Barristers cannot discriminate against clients on the basis of politics, Bar Council says
Statement made after Jim O’Callaghan (FF) criticised for representing former SF leader
Taoiseach Leo Varadkar, said Jim O’Callaghan, who is a barrister, could have recused himself from representing former Sinn Féin leader, Gerry Adams. File photograph: Cyril Byrne/The Irish Times
Barristers cannot discriminate against anyone on the basis of their politics, the Bar Council has said in response to a controversy about the Fianna Fáil spokesman on justice, Jim O’Callaghan.
The council, which represents most of the State’s barristers, issued a statement about members’ duties that did not refer to Mr O’Callaghan but which was prompted by statements about Mr O’Callaghan made by Fine Gael politicians.
The Irish Independent carried a report on Friday pointing out that Mr O’Callaghan represented Mr Adams in a case against the publishers of the Sunday World. The proceedings were issued in 2015 but have yet to come to court.
Mr Varadkar said Mr O’Callaghan, who was elected to the Dáil in 2016, could have recused himself from the proceedings.
“Now isn’t it a conflict of interest that the Fianna Fáil justice spokesperson, who was legal advisor to Micheál Martin before he was justice spokesperson, is representing the (then) leader of Sinn Féin, the former leader of Sinn Féin, in the courts? “
On the Today with Sean O’Rourke programme on RTÉ, Minister for Employment Affairs and Social Protection, Regina Doherty, said the Bar Council’s code of conduct allowed barristers to “step away from a case” where there is a likelihood of a conflict of interest arising.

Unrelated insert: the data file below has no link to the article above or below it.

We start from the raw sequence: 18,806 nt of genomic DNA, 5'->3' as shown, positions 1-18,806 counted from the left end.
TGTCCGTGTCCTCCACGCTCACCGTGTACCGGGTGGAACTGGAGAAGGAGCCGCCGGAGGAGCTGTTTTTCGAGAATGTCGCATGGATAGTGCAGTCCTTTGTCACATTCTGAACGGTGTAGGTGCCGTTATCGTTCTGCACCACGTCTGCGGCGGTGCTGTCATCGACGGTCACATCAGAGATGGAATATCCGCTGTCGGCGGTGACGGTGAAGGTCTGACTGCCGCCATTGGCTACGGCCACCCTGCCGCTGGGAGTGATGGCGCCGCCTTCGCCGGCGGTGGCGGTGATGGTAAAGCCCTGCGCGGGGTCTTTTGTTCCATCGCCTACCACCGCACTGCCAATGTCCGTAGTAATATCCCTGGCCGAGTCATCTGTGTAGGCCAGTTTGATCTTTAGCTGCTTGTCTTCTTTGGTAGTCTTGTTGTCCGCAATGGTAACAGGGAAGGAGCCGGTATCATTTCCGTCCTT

“Is it fair for Jim O’Callaghan to come out and lambast Sinn Féin for their policies or for their past political manoeuvres and still be able to take their coin by doing their work,” she said.
The Bar Council later released a statement in which it did not refer to the controversy directly or name any of the parties involved.
It said it was the duty of barristers to be independent and free from any influence, especially influences that might arise from their personal interests or external pressure.
“Barristers cannot discriminate in favour of or against any person availing, or seeking to avail, of the services of the barrister on the grounds of race, colour, sex, sexual orientation, language, politics, religion, nationality, national or social origin, national minority, birth or other status.”
It said these rules were detailed in its code of conduct, to which all members were bound.
“ It is in accordance with the provision that everyone is entitled to access to justice, which is central to trust in the Irish legal system and the rule of law.”